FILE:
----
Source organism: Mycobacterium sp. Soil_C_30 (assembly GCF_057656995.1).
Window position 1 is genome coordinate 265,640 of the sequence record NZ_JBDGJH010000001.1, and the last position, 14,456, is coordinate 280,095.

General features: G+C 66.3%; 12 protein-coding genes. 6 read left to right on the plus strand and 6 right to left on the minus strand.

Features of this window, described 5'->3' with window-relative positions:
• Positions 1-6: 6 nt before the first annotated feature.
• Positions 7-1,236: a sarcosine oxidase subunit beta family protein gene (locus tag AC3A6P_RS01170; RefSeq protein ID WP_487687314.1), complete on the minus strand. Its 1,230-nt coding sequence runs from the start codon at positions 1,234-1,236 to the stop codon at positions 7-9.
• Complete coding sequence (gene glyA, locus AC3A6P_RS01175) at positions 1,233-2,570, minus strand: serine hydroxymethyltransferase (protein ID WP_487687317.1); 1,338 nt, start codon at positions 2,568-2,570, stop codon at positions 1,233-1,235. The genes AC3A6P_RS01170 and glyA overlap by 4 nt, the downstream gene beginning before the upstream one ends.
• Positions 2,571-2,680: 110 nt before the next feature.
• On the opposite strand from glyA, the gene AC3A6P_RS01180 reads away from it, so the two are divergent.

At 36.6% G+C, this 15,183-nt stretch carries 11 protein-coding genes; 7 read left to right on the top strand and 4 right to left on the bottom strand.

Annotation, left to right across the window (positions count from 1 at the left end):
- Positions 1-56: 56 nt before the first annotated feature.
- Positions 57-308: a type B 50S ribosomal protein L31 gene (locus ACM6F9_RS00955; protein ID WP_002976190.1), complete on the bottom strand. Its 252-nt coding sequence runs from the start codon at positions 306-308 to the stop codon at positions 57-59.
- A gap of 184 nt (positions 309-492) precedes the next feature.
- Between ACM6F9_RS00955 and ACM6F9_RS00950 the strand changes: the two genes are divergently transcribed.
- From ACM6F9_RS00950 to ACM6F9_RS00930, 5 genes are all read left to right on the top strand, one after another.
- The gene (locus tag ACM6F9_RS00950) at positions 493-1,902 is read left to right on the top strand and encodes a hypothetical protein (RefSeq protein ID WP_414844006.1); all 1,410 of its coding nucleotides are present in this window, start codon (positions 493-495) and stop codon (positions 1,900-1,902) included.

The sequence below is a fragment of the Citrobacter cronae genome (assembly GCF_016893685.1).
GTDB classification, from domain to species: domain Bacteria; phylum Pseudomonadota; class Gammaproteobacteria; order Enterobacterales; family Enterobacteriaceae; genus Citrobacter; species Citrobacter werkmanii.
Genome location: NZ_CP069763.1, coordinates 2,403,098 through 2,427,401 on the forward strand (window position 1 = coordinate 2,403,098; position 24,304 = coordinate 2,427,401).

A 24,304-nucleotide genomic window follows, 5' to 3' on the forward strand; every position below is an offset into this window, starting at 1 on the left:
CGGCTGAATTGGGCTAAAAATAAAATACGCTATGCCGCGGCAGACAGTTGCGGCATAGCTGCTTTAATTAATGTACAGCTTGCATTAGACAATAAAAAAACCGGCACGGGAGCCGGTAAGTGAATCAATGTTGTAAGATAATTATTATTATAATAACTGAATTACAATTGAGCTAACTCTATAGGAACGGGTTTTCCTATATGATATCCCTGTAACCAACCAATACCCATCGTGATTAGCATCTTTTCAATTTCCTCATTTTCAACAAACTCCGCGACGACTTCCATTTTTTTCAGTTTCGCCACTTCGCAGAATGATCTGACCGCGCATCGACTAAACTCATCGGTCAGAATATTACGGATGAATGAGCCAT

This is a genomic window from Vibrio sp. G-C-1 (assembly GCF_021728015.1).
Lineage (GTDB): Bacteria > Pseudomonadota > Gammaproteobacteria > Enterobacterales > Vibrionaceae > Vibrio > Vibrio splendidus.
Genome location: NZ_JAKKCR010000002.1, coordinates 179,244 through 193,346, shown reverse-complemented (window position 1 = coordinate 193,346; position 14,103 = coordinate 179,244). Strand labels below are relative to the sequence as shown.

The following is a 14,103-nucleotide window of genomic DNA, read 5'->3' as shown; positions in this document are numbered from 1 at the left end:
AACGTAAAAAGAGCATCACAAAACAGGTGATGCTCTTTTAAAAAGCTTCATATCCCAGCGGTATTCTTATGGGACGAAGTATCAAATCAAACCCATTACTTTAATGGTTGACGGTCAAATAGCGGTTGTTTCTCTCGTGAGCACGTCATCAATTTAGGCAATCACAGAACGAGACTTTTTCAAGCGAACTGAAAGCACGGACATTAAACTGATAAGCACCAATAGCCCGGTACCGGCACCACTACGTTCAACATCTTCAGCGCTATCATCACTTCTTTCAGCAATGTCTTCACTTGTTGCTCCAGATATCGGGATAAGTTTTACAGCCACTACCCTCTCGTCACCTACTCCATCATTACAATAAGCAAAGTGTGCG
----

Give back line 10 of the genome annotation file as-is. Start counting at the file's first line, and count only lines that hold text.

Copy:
At 36.6% G+C, this 15,183-nt stretch carries 11 protein-coding genes; 7 read left to right on the top strand and 4 right to left on the bottom strand.